The polyvinyl alcohol sheets or films may be prepared in any of the conventional ways, for example, by evaporative (dry) casting (as disclosed in Izard U. S. Patent No. 2,176,903), by coagulation (wet) casting (as disclosed in Izard et al. U. S.

Patent No. 2,236,061), or by any other suitable method. Sheet material especially adapted for use in the present invention can be produced by casting an aqueous polyvinyl alcohol solution onto a smooth metal surface and drying.

A film suitable for use in accordance with the present invention should be of suffcient thickness to be self-supporting and possess the desired toughness and tear-resistance. Films having a thickness of 0.001 to 0.01 inch may be used. However, it is preferred that the film have a thickness of from 0.002 to 0.005 inch.

The polyvinyl alcohol film is applied to the raw rubber in the same manner as other protective coverings are applied. For example, in applying the protective covering to camel-back and retread materials, the polyvinyl alcohol film is unwound from a roll and applied continuously to the camel-back material as it comes out of the extrusion machine, or it may be applied at any time before the camel-back is rolled up.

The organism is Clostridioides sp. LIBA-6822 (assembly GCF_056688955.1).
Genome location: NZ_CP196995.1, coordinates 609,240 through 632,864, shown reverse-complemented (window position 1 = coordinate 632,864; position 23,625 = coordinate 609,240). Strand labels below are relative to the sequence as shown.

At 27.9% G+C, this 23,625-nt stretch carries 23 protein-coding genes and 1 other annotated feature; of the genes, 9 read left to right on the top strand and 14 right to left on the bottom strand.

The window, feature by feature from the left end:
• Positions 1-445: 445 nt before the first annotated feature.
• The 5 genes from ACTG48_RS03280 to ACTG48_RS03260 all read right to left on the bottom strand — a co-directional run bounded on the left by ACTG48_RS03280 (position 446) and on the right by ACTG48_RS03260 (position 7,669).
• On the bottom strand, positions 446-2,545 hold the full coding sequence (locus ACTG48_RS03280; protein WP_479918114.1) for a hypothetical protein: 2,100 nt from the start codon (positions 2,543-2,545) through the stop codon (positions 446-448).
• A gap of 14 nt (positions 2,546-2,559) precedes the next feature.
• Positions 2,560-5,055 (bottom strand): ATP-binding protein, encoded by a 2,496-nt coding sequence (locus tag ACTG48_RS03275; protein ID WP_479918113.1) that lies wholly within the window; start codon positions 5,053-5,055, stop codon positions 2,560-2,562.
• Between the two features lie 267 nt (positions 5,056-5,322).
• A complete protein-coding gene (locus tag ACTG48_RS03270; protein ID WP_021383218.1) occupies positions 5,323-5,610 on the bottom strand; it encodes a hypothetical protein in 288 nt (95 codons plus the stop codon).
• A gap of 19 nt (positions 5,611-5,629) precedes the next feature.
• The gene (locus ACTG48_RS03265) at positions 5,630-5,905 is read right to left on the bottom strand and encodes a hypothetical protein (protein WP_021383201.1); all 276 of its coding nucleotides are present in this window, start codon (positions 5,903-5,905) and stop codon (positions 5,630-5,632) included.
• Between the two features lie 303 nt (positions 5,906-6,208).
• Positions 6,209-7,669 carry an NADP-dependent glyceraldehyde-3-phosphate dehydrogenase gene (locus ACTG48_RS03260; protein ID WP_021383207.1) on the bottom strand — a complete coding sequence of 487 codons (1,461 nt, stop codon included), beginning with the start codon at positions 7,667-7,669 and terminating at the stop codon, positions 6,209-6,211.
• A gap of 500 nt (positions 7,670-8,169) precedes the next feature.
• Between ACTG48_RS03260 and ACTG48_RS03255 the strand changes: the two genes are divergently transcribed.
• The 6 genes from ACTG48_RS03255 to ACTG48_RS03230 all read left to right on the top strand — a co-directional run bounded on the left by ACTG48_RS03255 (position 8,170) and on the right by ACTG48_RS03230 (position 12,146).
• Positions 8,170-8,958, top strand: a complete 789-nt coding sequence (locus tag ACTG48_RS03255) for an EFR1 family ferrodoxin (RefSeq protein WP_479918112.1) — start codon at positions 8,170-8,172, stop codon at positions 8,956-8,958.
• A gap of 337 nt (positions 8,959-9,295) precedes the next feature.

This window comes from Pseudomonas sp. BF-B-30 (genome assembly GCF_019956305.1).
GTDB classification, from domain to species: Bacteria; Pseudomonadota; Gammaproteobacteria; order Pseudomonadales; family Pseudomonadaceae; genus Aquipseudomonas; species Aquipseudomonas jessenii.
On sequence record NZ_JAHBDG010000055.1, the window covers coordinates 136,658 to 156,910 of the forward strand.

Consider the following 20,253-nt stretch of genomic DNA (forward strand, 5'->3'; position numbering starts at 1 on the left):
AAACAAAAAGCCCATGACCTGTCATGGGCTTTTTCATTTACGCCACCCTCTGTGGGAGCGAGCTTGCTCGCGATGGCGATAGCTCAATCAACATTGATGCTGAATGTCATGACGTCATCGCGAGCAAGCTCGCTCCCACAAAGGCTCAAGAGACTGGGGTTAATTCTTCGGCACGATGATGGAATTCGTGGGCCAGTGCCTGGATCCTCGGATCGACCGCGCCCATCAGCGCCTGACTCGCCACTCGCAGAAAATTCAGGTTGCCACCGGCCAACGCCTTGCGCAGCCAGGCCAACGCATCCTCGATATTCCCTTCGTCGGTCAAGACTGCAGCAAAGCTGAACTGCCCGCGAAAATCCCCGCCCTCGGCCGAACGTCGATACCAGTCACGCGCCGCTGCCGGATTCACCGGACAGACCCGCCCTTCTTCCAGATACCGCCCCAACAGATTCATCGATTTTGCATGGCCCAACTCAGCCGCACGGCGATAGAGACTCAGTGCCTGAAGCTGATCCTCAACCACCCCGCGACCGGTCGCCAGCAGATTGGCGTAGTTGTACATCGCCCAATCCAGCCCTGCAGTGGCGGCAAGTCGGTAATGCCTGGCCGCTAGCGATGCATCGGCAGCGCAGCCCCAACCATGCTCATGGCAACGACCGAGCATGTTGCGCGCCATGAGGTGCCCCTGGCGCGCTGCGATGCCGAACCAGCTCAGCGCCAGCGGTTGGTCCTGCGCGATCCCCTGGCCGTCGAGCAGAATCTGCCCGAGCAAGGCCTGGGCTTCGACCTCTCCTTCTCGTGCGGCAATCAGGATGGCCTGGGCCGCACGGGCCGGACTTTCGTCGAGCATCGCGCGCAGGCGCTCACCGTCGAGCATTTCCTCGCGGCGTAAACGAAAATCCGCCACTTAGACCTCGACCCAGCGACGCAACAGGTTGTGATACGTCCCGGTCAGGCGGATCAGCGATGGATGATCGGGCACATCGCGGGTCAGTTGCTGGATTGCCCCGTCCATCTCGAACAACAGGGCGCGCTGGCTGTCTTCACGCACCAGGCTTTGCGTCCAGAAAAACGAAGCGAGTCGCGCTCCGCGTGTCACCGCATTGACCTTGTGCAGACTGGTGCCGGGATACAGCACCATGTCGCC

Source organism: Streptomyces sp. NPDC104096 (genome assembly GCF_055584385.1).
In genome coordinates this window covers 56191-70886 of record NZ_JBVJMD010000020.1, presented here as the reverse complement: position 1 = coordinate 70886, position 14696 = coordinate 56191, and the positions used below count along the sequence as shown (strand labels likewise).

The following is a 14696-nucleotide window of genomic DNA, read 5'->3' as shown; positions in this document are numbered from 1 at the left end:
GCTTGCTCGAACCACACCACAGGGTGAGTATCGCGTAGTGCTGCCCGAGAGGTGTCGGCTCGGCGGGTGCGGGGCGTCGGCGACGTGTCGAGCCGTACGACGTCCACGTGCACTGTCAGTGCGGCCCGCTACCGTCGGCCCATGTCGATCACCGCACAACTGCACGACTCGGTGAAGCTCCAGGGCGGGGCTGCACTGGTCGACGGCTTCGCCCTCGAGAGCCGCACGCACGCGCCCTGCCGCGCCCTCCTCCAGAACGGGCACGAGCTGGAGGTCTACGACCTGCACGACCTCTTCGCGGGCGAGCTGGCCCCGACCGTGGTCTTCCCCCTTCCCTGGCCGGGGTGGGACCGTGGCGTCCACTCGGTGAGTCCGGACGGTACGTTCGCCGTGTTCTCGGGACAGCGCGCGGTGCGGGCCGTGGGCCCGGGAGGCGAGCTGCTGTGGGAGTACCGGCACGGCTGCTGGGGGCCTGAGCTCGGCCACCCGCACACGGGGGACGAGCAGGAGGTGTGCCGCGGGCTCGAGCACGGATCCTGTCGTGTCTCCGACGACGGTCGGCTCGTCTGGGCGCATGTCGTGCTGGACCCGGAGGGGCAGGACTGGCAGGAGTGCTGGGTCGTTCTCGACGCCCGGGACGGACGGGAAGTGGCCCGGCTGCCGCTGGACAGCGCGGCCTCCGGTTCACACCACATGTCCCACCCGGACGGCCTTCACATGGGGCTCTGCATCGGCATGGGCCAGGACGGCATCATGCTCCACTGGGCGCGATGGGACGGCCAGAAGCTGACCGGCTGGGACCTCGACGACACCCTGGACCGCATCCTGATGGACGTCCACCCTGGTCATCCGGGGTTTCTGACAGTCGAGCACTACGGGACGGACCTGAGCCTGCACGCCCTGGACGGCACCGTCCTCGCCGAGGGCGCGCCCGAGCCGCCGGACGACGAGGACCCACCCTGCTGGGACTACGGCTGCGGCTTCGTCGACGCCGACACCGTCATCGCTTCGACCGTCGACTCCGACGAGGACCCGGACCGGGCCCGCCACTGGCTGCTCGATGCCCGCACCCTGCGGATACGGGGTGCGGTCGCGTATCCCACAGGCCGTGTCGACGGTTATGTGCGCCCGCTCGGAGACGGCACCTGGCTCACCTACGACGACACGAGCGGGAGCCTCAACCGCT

The following specific example will further serve to illustrate the present invention.

Example Polyvinyl alcohol film containing 15% by weight of glycerin (based on the water-free weight of the polyvinyl alcohol of the film) and having a thickness of 0.002 inch is prepared, by dry casting, from polyvinyl alcohol produced by saponifying polyvinyl acetate down to 1% acetyl content, the resulting saponified compound having a molecular weight of 18,000. A sheet of this film is applied to raw uncured rubber in the form of camel-back at the time the rubber comes out of the extrusion machine. The resulting product is then cooled and rolled up and ready for use. Although the raw rubber stock is kept for considerable periods of time before being used, the polyvinyl alcohol film may be easily stripped therefrom leaving no particles of film on the raw rubber surface. The raw rubber surface is substantially in the same condition as when the protective cover was applied.